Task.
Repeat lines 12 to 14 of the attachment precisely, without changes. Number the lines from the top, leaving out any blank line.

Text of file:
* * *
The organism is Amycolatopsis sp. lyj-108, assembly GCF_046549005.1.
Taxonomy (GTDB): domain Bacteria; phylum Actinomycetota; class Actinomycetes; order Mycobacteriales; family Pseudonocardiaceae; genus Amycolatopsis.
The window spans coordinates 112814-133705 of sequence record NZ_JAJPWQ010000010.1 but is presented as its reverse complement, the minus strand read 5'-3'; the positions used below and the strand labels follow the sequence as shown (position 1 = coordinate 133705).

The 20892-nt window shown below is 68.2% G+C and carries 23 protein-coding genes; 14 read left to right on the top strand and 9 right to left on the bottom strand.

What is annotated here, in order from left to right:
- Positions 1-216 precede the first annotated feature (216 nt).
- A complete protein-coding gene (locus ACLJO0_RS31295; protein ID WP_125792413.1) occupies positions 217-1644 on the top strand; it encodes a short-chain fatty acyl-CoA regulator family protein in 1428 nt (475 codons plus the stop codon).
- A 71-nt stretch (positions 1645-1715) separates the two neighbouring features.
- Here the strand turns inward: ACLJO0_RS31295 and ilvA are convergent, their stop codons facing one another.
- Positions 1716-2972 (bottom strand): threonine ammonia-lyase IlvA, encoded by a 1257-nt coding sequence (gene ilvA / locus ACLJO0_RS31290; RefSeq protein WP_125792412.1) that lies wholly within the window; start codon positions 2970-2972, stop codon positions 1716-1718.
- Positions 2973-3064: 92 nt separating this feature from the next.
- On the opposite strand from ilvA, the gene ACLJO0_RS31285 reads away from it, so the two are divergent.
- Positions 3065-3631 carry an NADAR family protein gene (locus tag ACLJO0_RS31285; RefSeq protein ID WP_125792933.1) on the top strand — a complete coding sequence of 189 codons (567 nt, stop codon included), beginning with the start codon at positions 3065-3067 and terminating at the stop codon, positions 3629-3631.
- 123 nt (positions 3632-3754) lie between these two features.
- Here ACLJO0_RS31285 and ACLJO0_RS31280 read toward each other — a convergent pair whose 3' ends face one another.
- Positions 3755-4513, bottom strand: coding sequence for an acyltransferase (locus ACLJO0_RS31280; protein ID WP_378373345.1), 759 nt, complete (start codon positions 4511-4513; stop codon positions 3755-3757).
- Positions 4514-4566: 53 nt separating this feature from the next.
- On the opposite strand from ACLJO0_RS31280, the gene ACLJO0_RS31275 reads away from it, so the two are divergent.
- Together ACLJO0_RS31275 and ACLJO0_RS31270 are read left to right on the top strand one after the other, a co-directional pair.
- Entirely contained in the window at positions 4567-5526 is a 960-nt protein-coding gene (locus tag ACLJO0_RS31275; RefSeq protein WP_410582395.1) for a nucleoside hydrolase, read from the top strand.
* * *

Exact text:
- On the opposite strand from ilvA, the gene ACLJO0_RS31285 reads away from it, so the two are divergent.
- Positions 3065-3631 carry an NADAR family protein gene (locus tag ACLJO0_RS31285; RefSeq protein ID WP_125792933.1) on the top strand — a complete coding sequence of 189 codons (567 nt, stop codon included), beginning with the start codon at positions 3065-3067 and terminating at the stop codon, positions 3629-3631.
- 123 nt (positions 3632-3754) lie between these two features.